Egg and Yolk tend to do parodies most of the time (just for laughs) and sometimes they just want to try to express their feelings like how every typical Malaysian would feel, especially during times like election and tragedies.

Although they started their Facebook page during 2009, they only started to actively post framed comics around 2010 when some of their comics went viral in 9GAG and SGAG. As the blogging scene begin to lose its steam in recent years, Egg and Yolk decided to post more of their drawings on Facebook.

The couple used to do the drawings together but these days, Egg is doing the proof-reading part most of the time.

Like and follow theeggyolks on Facebook here!

5. Daily Life Of Ah Via

Sylvia, a 3D animator for a TVC studio, has been drawing since she was about 9 years old but she only decided to pursue drawing more seriously in her university days.

Sylvia recalls the time when she was so intrigued by cartoons and anime that she actually tried copying or tracing from an actual comic. It was her grandmother who constantly encouraged her to learn drawing.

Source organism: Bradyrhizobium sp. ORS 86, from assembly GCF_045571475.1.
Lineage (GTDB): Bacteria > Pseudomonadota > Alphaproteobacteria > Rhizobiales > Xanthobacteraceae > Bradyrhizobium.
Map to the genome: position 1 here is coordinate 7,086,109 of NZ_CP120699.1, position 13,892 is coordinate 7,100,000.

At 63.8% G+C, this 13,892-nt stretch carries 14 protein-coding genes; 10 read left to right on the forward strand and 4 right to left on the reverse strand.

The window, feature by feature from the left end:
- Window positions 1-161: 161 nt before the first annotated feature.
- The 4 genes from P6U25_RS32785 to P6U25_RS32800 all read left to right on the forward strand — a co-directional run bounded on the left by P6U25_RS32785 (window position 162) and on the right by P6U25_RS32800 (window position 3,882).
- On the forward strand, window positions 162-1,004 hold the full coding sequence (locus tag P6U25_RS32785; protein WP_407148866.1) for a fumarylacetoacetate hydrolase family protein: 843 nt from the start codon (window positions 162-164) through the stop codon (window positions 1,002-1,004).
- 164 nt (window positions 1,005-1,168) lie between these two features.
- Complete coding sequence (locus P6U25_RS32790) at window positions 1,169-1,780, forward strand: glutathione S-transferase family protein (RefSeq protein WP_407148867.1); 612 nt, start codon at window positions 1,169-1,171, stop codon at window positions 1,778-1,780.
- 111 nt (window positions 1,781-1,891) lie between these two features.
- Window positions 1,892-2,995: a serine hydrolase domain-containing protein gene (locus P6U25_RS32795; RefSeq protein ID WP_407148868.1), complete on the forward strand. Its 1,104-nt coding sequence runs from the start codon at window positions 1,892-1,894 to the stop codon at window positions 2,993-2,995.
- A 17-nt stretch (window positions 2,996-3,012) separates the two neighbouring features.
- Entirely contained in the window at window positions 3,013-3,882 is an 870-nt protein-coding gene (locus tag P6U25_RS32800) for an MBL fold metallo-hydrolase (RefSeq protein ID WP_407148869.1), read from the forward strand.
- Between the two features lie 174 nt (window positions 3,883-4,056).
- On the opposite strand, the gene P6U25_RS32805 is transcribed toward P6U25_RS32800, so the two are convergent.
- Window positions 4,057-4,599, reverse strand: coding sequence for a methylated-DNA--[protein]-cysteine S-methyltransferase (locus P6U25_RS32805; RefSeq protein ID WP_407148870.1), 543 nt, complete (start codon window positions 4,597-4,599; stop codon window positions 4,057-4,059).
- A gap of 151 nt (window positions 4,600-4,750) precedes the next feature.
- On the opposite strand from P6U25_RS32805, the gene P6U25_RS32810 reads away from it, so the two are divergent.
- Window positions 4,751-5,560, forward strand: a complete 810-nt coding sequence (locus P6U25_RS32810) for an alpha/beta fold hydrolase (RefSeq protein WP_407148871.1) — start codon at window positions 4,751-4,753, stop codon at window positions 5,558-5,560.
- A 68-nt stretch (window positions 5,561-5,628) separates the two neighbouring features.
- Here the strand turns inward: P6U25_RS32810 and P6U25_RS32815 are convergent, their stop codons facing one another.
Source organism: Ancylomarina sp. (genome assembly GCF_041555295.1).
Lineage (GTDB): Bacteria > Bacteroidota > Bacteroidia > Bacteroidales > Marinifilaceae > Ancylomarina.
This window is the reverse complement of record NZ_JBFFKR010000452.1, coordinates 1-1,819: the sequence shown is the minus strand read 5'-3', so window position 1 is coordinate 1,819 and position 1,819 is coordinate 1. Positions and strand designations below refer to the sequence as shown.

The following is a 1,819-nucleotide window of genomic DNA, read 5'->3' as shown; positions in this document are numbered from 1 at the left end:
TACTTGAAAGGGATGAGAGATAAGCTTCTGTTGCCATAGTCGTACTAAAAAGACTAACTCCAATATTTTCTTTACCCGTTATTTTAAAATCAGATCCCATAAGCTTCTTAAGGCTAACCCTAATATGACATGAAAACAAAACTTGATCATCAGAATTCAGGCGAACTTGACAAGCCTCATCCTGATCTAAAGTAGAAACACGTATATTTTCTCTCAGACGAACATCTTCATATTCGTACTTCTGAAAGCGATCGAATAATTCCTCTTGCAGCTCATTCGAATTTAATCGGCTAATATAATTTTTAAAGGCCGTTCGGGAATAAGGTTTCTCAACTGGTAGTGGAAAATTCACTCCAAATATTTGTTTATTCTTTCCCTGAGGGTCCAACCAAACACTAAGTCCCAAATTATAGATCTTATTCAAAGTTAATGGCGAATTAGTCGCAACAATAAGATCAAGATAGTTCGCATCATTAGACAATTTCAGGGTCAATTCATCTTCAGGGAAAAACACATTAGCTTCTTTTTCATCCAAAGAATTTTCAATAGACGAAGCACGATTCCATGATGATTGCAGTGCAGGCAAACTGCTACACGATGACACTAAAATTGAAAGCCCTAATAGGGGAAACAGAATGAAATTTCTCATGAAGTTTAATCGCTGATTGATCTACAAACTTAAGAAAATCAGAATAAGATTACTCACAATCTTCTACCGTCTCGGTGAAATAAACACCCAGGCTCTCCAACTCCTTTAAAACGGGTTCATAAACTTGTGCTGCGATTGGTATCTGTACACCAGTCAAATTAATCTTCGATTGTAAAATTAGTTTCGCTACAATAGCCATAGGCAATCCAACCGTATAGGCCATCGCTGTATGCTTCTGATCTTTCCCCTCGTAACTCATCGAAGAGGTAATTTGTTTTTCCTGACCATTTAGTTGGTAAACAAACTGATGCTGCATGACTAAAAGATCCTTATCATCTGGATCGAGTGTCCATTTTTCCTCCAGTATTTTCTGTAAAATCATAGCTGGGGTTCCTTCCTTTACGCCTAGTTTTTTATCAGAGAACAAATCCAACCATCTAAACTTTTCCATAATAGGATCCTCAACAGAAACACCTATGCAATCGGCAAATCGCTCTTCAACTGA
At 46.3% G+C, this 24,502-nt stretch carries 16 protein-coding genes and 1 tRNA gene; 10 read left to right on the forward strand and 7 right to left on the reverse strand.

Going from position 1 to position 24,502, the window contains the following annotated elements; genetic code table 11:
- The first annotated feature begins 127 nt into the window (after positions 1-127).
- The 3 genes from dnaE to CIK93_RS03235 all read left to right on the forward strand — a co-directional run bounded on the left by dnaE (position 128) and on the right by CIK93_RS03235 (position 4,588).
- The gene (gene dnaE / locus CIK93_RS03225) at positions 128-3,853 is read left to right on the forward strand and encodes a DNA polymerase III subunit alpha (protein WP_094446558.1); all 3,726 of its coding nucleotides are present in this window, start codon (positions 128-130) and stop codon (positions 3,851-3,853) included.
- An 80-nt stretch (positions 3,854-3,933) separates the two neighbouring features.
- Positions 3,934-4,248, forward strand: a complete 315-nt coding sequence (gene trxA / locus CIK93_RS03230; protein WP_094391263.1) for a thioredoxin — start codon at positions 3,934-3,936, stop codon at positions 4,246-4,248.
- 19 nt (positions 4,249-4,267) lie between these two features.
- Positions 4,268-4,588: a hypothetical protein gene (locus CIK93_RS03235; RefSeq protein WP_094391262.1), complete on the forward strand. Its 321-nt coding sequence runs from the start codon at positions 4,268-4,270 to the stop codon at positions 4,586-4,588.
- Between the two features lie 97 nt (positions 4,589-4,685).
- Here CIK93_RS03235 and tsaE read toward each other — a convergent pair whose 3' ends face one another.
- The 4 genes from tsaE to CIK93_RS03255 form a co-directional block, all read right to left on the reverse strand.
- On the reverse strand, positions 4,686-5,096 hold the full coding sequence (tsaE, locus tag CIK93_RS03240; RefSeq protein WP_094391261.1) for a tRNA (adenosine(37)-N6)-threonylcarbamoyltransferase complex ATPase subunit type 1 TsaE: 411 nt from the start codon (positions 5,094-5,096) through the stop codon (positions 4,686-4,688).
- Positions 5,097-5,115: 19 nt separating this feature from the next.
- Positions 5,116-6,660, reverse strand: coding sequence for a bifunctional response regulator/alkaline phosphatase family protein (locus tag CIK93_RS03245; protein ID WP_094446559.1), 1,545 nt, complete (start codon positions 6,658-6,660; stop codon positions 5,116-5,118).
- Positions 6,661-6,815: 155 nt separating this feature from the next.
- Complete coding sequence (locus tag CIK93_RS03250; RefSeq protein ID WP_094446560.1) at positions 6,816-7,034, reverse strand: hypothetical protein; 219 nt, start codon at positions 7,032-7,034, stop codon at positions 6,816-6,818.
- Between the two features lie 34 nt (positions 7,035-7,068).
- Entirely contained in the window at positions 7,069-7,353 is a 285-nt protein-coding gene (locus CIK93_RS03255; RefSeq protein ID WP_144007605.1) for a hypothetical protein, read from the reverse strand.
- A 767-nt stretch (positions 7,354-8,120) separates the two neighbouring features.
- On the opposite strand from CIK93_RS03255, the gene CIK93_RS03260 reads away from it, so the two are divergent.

Before the birth of Daily Life of Ah Via, Sylvia was mainly doing illustrations as a hobby on DeviantArt and integrated her artworks with her handmade books on her first Facebook page, Legardria.

In August 2015, Sylvia made the decision to have a special page just to post these comics, and that was how Daily Life of Ah Via came into existence.

Daily Life of Ah Via is mostly based on the artist's life experiences, but it is also a place where Little Ah Via could re-live and re-visit things that had happened before in her life and be totally free with her imagination.

Sylvia told us that her inspiration came from friends, family and also life experience, and counts herself blessed to be surrounded by crazy yet fun people in her life.

Fun fact: The name Ah Via or Via Via was actually another name given by her ex-colleague.

Like The Daily Life of Ah Via on Facebook here!

6. Miao & Wafu Pafu (Akiraceo)